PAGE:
Astounding ice-capped mountains welcome the cruising traveler to Juneau. Alaska is called the Land of the Midnight Sun, and its capital shines with a wide selection of delicious dining and native Alaskan art shopping.
For more than 100 years, Ketchikan, Alaska has been the gateway to the North. Ketchikan cruises dock along the famed historic waterfront.
Walk in the footsteps of pioneers and profiteers on Carnival cruises to Skagway. Gold seekers stampeded to the Klondike more than 100 years ago and built Skagway, Alaska as their lawless outpost of brothels, saloons, and gambling dens.
GLACIER BAY, ALASKA
A destination eons in the making, Glacier Bay’s pristine landscape makes it one of the top spots on an Alaska traveler’s must-see list. Your Glacier Bay cruise takes you through this protected national park spread across 3.2 million acres of southeast Alaska… home to 15 active glaciers, countless seabirds, otters and humpback whales.
VICTORIA, BC, CANADA
Carnival cruises to Victoria, British Columbia call on this genteel provincial capital, which you’ll find perched on the southern tip of Vancouver Island. Packed with reminders of its rich British heritage, Victoria is fronted by water, filled with gardens, and backed by mountains. All the finest sights on Victoria cruises are clustered around the Inner Harbour, from a world-class museum to scenic waterfront parks… plus a deliciously decadent setting for afternoon tea.
TRACY ARM FJORD
One of the most spectacular cruise destinations on earth, Tracy Arm Fjord is actually made up of two separate fjords. Each fjord is over 30 miles long, and a full one-fifth of their area is covered in ice. With hundreds of waterfalls, giant chunks of sliding ice and a huge variety of native wildlife, you won’t even want to blink as you cruise past this natural wonder.
Located right along the coast of British Columbia, the Inside Passage is the longest sheltered inland waterway in the world. Watch the water for orcas and humpback whales as you cruise the passage to the historic Alaskan ports of Juneau, Skagway and Ketchikan.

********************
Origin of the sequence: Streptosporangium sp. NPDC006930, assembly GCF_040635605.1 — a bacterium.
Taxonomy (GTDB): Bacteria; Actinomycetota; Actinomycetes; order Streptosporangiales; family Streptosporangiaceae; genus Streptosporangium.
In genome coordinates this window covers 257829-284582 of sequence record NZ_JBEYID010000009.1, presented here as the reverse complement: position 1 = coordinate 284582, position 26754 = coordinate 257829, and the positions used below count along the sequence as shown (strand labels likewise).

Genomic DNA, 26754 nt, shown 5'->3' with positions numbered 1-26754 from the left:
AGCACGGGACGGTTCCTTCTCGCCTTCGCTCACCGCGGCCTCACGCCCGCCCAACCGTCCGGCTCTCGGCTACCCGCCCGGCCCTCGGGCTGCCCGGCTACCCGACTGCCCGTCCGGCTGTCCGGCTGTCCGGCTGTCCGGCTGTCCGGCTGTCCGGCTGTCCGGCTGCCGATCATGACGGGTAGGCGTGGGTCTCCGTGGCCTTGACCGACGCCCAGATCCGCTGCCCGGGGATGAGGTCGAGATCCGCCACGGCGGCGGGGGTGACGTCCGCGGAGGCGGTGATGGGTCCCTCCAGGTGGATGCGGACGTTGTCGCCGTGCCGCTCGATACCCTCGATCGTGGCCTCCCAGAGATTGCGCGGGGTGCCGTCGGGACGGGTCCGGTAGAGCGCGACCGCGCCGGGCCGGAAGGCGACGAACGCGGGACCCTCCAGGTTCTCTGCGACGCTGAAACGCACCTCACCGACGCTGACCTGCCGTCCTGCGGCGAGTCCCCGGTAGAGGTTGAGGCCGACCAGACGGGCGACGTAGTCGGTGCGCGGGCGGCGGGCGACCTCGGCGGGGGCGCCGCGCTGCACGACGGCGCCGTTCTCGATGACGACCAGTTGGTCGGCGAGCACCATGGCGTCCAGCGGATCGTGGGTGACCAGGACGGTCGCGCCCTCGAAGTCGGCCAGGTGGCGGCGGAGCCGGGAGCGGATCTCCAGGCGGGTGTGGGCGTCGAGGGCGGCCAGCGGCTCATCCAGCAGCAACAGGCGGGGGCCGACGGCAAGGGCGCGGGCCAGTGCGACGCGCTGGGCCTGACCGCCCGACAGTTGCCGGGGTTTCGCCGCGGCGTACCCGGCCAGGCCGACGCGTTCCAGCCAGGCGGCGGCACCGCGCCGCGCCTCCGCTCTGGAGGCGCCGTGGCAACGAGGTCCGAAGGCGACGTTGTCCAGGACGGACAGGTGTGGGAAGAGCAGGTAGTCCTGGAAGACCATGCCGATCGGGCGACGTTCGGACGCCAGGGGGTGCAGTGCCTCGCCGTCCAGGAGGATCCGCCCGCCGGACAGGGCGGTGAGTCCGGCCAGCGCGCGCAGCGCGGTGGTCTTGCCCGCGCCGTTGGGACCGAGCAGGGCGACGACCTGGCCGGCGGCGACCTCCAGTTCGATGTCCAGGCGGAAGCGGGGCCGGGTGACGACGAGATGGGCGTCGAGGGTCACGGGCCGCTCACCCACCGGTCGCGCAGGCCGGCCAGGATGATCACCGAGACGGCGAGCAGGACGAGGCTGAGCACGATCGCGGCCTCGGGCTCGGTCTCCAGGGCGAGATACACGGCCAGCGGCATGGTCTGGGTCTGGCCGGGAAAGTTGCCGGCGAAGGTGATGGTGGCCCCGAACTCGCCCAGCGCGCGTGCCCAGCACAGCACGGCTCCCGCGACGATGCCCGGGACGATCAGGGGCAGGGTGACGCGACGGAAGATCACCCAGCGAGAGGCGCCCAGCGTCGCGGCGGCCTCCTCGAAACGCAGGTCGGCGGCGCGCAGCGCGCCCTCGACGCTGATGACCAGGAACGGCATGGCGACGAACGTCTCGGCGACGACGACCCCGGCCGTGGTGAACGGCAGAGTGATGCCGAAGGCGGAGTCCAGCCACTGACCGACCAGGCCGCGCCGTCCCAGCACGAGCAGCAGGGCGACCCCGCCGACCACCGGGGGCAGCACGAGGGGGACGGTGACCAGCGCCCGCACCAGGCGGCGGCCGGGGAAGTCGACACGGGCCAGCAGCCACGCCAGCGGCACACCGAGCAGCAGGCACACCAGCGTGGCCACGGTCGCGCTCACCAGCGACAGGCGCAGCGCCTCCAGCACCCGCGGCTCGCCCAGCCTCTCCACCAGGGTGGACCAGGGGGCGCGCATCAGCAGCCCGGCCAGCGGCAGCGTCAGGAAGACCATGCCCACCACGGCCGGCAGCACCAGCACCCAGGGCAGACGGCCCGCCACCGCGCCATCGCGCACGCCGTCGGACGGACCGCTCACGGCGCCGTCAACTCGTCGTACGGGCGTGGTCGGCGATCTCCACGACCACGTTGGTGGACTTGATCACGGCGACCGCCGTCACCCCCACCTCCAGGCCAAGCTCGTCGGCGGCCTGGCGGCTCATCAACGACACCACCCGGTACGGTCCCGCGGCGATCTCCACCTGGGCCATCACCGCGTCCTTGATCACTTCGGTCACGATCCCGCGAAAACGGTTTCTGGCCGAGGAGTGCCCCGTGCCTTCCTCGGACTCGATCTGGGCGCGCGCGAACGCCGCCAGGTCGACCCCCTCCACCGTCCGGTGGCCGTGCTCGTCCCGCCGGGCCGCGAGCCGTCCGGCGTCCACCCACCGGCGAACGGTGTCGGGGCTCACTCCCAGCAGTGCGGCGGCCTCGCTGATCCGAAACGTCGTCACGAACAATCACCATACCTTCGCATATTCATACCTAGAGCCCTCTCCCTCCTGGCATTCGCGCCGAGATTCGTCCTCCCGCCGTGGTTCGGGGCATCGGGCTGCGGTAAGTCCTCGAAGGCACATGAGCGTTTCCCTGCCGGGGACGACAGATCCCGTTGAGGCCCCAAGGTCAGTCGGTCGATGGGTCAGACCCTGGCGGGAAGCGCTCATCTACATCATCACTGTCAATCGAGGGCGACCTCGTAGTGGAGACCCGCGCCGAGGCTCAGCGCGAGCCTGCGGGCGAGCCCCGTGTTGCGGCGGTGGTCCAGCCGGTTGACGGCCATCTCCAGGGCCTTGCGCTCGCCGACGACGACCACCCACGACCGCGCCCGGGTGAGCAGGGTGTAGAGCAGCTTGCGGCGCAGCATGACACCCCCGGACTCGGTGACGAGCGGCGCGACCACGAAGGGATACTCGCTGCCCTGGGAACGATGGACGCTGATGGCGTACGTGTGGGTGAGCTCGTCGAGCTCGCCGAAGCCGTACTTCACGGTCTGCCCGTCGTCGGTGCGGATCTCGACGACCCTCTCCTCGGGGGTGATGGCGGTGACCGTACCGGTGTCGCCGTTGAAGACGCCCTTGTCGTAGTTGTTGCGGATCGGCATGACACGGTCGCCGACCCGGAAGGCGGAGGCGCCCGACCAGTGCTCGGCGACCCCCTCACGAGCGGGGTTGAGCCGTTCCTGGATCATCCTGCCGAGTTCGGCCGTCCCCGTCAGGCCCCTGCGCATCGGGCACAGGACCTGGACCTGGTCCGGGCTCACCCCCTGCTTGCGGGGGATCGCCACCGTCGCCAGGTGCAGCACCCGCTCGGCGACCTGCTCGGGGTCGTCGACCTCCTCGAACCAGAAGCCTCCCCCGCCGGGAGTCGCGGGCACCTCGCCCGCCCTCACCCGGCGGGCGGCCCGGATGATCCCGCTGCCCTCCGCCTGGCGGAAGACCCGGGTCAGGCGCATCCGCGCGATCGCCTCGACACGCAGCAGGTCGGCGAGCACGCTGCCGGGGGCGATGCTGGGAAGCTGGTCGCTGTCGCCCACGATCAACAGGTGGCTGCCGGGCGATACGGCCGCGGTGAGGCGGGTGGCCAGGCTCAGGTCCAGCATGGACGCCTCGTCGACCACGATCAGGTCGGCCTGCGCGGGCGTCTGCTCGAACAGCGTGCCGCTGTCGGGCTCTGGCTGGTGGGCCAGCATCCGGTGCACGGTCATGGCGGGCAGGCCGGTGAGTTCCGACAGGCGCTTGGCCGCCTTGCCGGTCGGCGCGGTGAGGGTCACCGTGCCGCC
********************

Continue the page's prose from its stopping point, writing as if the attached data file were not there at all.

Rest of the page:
The Alaska cruise season runs from May to September, with high season typically June through August. However, the best time to go is rather subjective. June, July and August are the warmest months (highs: 50's - 70's), but they also can be quite rainy.
Alaska is a natural wonder through and through, and the coastal panhandle region is perhaps the most stunning. On an Alaska cruise, you'll find not only quaint towns and scenic harbor vistas, but the best of nature including fjords, wildlife and mountains galore. Mother Nature now you're just showing off.
No journey stays with your mind, body and soul like an expedition through Alaska. From the blue ice of massive glacial fields, to the stunning grandeur of the scenery and wildlife, everything in Alaska is big, bold and absolutely breathtaking.
Other adventures include fascinating land excursions by train or helicopter, humpback whale sightings, dog sledding and exploration of 15 active glaciers.
Wondrous Wilderness & Outdoor Playgrounds
Wilderness – land free of strip malls, traffic jams and McDonald’s restaurants – is the best attraction Alaska has to offer. Within Alaska is the largest national park in the country (Wrangell-St Elias), the largest national forest (Tongass), and the largest state park (Wood-Tikchik). This is where people play outdoors. During 20-hour days, they climb mountains, canoe wilderness rivers, strap on crampons and trek across glaciers. In July they watch giant brown bears snagging salmon; in November they head to Haines to see thousands of bald eagles gather at the Chilkat River.
Call of the Wild
Pure, raw, unforgiving, and humongous in scale, Alaska is a place that arouses basic instincts and ignites what Jack London termed the 'call of the wild’. Yet, unlike London and his gutsy, gold-rush companions, visitors today will have a far easier time penetrating the region's vast, feral wilderness. Indeed, one of the beauties of the 49th state is its accessibility. Nowhere else in North America is it so easy to climb an unclimbed mountain, walk where – quite possibly – no human foot has trodden before, or sally forth into a national park that gets fewer annual visitors than the International Space Station.
People-watching takes second place to wildlife-spotting in a state where brown bears snatch leaping salmon out of angry waterfalls and curious moose pose majestically on national park roadsides. But the real thrill for wilderness purists is to go off in search of fauna in its natural habitat. Fly out into unguarded backcountry and you'll quickly get the sense of swapping your seat on a bush plane for one in the food chain. The landscapes of the far north might be the domain of musk oxen, gray wolves and bears, but, keep your wits about you, and they’ll quietly accept you as a guest.